17 Nov 2015
Having recently looked a little deeper at web site runtime performance, I needed a way to quickly asses the runtime performance of a given website. I'll probably end up wiring up some sort of automation using Big Rig, but I also needed a very simple gauge to look at when interacting with sites, in order to better understand what the difference between 40 fps and 60 fps feels like.
So, go to this page and get it.
10 Nov 2015
Design is, thankfully, still a wonderfully crazy arena where new ideas aren't necessarily gunned down by the anti-aircraft-guns that are enterprise guidelines, industry best-practices or any number of more-or-less obscure standards. Design is, and should remain, a creative endeavour somewhere between an art and a craft. I take the stance that design is the single most important way to add value to your business if your business involves making your own software, be it a website or an operating system. Because the design is the tangiable bit of software – to users, for all intents and purposes, the design IS the software. No amount of great developers can save you from a poor design. I say that as a developer.
However. That doesn't mean all ideas or designers are created equal – that would leave no room for analysis, intelligence and experience in the field. And a quick look at some readily available data tells us that the ideal shape and size for a button on an interface for a touch-based device is a round button with a diameter of approximately 72 pixels. And I didn't just come up with that, I have data. Everybody loves data.
Why round? What's wrong with square buttons?
Right, so there's nothing wrong with square buttons as such, but if you take a peek at the TouchEvents API – the most widely used programming API for handling touch-based interaction in browsers, you'll see that the base-object representing a finger in contact with a screen, called simply a “Touch”, represents the area of the contact not as a square, but as an ellipse – simply because that is the best approximation of the actual shape your fingertip makes when squashed against the glass of the screen. So, picking circles or ellipses as the premier button shape of your app lends a certain level of affordance to the button – if the button looks like it will fit your fleshy pointer ergonomically, you're more likely to use it correctly.
But where'd you get the 72 pixels from?
Smashing Magazine has a wonderful article about finger sizes as they relate to pixels. According to the article, the average male thumb-contact-area is about 1 inch, which translates into 72 css pixels. Ipso facto. If you want people to hit a target with their fingertip – it's not hard to make the case that the target should be at least the size of said fingertip – in fact, Paul Fitts made it for me all the way back in 1954.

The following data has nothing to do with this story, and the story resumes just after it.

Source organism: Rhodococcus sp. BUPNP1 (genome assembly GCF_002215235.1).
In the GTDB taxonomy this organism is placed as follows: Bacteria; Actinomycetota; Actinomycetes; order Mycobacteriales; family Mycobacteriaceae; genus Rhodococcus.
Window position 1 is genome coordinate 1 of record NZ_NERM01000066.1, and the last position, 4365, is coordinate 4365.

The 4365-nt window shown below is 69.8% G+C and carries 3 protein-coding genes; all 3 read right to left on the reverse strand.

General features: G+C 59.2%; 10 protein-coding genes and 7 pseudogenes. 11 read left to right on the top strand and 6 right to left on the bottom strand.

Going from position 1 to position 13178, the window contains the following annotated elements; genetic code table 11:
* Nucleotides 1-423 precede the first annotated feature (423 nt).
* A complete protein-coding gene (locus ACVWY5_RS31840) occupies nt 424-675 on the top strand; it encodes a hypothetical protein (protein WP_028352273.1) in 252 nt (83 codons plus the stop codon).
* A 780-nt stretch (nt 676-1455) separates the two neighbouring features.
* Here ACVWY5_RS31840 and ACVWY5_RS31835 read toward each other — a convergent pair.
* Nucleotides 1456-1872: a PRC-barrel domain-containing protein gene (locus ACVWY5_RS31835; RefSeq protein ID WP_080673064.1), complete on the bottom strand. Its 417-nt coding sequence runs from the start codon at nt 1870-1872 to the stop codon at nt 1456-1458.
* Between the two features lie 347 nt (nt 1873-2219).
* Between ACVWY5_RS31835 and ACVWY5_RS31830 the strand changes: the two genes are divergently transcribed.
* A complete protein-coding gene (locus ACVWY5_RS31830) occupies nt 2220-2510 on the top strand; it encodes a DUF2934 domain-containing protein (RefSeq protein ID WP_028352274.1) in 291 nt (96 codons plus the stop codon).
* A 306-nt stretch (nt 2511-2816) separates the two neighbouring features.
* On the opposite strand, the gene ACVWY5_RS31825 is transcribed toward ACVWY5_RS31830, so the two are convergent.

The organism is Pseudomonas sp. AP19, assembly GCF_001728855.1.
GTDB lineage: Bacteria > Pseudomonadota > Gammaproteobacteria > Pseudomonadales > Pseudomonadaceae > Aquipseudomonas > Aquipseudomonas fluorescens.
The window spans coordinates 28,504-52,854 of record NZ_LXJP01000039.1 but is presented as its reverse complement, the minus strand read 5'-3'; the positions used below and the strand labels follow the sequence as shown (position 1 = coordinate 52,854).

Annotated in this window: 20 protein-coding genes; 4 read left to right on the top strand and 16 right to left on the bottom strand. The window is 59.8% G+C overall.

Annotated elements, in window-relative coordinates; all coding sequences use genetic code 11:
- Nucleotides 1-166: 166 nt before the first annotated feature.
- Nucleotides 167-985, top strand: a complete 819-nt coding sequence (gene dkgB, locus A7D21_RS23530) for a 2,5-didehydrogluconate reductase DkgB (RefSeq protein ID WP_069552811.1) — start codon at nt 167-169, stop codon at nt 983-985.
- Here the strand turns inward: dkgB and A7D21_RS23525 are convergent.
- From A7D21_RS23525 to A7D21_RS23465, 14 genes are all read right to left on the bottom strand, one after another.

28 Oct 2015
If you are like me, then your childhood memories will be studded with images, jingles, slogans and products from ads you saw in magazines, in the cinema or on tv while growing up. Do you remember the Marlboro Man? The Gilette theme song? If I play you a few bars of Dinah Washington's version of “Mad About the Boy” can you tell me which brand used it in a now classic commercial? If you're about the same age as me, I bet you can. And that's just three off the top of my head, I probably remember hundreds.
I remember those ads because they were good. Not necessarily artistic or aesthetic, though some of them clearly were, but good in the sense that they showed a high level of mastery in the unforgiving medium of advertising. They were either beautifully made, funny or aspirational – sometimes all three – and even, occasionally, inspirational.
I remember being a little sad if was late for the cinema and missed the commercials as a consequence of my tardiness. Imagine that. Sad to miss the commercials.
But then I grew up in a world with virtually no outdoor advertising. Buses didn't have streamers on them, taxis were just cars with a light on top and train stations had art posters. Advertising was exotic! Raunchy even.
Fast-forward to today. We now inhabit a world, where marketing and advertising is so pervasive that we think nothing of our phones piezoelectrically massaging our thighs whenever we receive an email newsletter flogging some new product or service.
To say the supply of available advertising space and time has increased is a gross understatement. And as supply goes up, prices fall. When prices of running an ad or showing a commercial fall, a lot of new actors who could not previously afford advertising, suddenly can. But running the ad is only part of the equation, producing the ad or commercial is a creative endeavour where the correlation between price and quality is stronger. So when the price of advertising falls, so does the quality of the ads.